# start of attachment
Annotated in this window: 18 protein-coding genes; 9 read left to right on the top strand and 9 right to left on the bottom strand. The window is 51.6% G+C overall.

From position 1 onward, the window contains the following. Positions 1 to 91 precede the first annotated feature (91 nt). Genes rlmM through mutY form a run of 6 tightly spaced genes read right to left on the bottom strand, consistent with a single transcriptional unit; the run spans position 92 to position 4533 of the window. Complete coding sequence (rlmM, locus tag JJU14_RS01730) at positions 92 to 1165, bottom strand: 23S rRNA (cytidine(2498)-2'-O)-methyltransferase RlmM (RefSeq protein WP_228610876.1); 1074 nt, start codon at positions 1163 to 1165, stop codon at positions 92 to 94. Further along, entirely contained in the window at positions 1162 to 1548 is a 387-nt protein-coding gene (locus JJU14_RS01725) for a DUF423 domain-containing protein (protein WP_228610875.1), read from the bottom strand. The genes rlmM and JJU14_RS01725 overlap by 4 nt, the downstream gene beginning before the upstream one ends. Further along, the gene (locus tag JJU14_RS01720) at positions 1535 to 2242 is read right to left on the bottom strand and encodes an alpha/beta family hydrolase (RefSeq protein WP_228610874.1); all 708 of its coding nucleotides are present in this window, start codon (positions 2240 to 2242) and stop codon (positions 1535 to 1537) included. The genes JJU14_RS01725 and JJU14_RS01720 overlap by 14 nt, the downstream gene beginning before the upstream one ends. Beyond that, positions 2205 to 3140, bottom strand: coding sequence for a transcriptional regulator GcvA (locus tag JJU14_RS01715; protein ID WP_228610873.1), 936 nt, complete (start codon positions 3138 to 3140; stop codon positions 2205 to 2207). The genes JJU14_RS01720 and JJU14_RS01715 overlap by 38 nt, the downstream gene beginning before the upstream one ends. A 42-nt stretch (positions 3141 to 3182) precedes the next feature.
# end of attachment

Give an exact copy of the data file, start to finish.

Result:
Annotated in this window: 18 protein-coding genes; 9 read left to right on the top strand and 9 right to left on the bottom strand. The window is 51.6% G+C overall.

From position 1 onward, the window contains the following. Positions 1 to 91 precede the first annotated feature (91 nt). Genes rlmM through mutY form a run of 6 tightly spaced genes read right to left on the bottom strand, consistent with a single transcriptional unit; the run spans position 92 to position 4533 of the window. Complete coding sequence (rlmM, locus tag JJU14_RS01730) at positions 92 to 1165, bottom strand: 23S rRNA (cytidine(2498)-2'-O)-methyltransferase RlmM (RefSeq protein WP_228610876.1); 1074 nt, start codon at positions 1163 to 1165, stop codon at positions 92 to 94. Further along, entirely contained in the window at positions 1162 to 1548 is a 387-nt protein-coding gene (locus JJU14_RS01725) for a DUF423 domain-containing protein (protein WP_228610875.1), read from the bottom strand. The genes rlmM and JJU14_RS01725 overlap by 4 nt, the downstream gene beginning before the upstream one ends. Further along, the gene (locus tag JJU14_RS01720) at positions 1535 to 2242 is read right to left on the bottom strand and encodes an alpha/beta family hydrolase (RefSeq protein WP_228610874.1); all 708 of its coding nucleotides are present in this window, start codon (positions 2240 to 2242) and stop codon (positions 1535 to 1537) included. The genes JJU14_RS01725 and JJU14_RS01720 overlap by 14 nt, the downstream gene beginning before the upstream one ends. Beyond that, positions 2205 to 3140, bottom strand: coding sequence for a transcriptional regulator GcvA (locus tag JJU14_RS01715; protein ID WP_228610873.1), 936 nt, complete (start codon positions 3138 to 3140; stop codon positions 2205 to 2207). The genes JJU14_RS01720 and JJU14_RS01715 overlap by 38 nt, the downstream gene beginning before the upstream one ends. A 42-nt stretch (positions 3141 to 3182) precedes the next feature.